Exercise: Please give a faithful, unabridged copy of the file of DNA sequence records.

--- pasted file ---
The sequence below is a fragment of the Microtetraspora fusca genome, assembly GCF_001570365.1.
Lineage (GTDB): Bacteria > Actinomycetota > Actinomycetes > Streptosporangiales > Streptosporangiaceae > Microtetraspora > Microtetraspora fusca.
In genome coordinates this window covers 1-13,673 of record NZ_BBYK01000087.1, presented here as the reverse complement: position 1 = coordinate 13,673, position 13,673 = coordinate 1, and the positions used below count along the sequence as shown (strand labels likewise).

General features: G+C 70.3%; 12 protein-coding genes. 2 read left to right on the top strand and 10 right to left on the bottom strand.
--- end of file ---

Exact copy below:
The sequence below is a fragment of the Microtetraspora fusca genome, assembly GCF_001570365.1.
Lineage (GTDB): Bacteria > Actinomycetota > Actinomycetes > Streptosporangiales > Streptosporangiaceae > Microtetraspora > Microtetraspora fusca.
In genome coordinates this window covers 1-13,673 of record NZ_BBYK01000087.1, presented here as the reverse complement: position 1 = coordinate 13,673, position 13,673 = coordinate 1, and the positions used below count along the sequence as shown (strand labels likewise).

General features: G+C 70.3%; 12 protein-coding genes. 2 read left to right on the top strand and 10 right to left on the bottom strand.